Sickle cell: A misunderstood disease

Some sufferers relate their experiences

When Janice Gray’s son was three years old he complained about a pain in one of his legs, but she dismissed it as probably the result of having hit the leg and when the pain had gone by the next morning she forgot all about it.

Little did she know that her son Isaiah Griffith was at that time experiencing his first sickle cell ‘crisis’ and it was something she would have to cope with for many years to come.

Latoya Marshall

“When I got my son I checked to see if he had ten toes, ten fingers, and then as he grew I made certain he could have walked, he was seeing, hearing and talking and I said ‘ok, I have a healthy son.’ So to hear he had a sickle cell condition was a shock for me and it’s something I am still dealing with,” Gray told Stabroek News in a recent interview.

It has been some months now since Gray was told that her now seven-year-old son had sickle cell disease and since then she has been struggling to come to grips with the changes that she has been forced to make in their lives.

Most shocking for her is the fact that she has most likely passed down the disease to her son. Sickle cell disease is the most common of the hereditary blood disorders.  While she knew persons in her family had the disease – a cousin actually died at an early age because of it – Gray says she was never told that the disease was hereditary and that it was likely she had it even though it had never given her a ‘crisis.’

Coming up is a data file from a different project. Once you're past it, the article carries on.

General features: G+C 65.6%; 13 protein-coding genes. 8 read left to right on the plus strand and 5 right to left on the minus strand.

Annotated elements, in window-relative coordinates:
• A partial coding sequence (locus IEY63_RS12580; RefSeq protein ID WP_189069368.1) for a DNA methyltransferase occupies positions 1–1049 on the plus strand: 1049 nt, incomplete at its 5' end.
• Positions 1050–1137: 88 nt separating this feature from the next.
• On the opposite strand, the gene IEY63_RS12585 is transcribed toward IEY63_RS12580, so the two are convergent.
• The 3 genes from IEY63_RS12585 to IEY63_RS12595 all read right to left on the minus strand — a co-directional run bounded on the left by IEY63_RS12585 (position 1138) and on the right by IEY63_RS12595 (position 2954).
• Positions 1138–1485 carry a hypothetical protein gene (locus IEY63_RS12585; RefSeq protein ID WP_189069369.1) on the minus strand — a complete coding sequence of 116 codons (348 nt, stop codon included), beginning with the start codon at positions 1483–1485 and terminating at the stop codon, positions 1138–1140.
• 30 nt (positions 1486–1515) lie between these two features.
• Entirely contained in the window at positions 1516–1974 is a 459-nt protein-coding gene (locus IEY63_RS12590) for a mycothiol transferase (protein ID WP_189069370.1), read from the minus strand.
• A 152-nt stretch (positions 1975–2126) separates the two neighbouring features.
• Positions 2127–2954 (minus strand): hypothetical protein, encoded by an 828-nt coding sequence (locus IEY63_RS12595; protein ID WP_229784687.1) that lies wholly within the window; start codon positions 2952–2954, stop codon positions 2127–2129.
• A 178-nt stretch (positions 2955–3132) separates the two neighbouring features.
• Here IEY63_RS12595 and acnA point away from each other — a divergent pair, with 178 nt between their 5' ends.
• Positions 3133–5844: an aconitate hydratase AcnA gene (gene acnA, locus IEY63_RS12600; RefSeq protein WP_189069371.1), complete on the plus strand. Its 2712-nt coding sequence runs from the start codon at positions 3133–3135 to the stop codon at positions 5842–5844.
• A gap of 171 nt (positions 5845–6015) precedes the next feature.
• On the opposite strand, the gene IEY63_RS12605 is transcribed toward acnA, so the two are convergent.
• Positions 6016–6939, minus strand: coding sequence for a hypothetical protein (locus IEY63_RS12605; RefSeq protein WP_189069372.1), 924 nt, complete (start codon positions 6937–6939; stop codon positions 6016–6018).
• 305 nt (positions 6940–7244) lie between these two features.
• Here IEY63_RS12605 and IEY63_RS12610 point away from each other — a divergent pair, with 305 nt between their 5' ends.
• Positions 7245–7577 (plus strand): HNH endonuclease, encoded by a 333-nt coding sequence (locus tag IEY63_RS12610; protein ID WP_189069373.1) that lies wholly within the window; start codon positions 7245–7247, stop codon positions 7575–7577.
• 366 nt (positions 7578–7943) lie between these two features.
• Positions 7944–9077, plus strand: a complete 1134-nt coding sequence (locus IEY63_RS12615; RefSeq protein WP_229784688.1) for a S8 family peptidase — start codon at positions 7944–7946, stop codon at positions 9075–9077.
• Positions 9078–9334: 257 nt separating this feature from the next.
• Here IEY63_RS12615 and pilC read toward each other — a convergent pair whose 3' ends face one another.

Incidence rate unknown

Gray is yet to be screened for the disease, but because of her family history she knows she is a carrier. The fact is her son does not have sickle cell anaemia but rather just a trait (and not full-blown sickle cell) makes her think the child’s father does not have the disease. But she acknowledges that screening is important.

Like Gray many persons are not aware of the sickle cell disease and many have misconceptions about it.

It is not known how many persons in Guyana are carriers of the disease and this is an issue that the Guyana Sickle Cell/Thallassemia Association is looking into.

According to Errol London, a member of the association which became registered under the Friendly Society Act in 1997, they are advocating for a national registry in an effort to ascertain how many persons have the disease in Guyana. He pointed out that the prevalence rate is known for many other diseases in Guyana but not for sickle cell.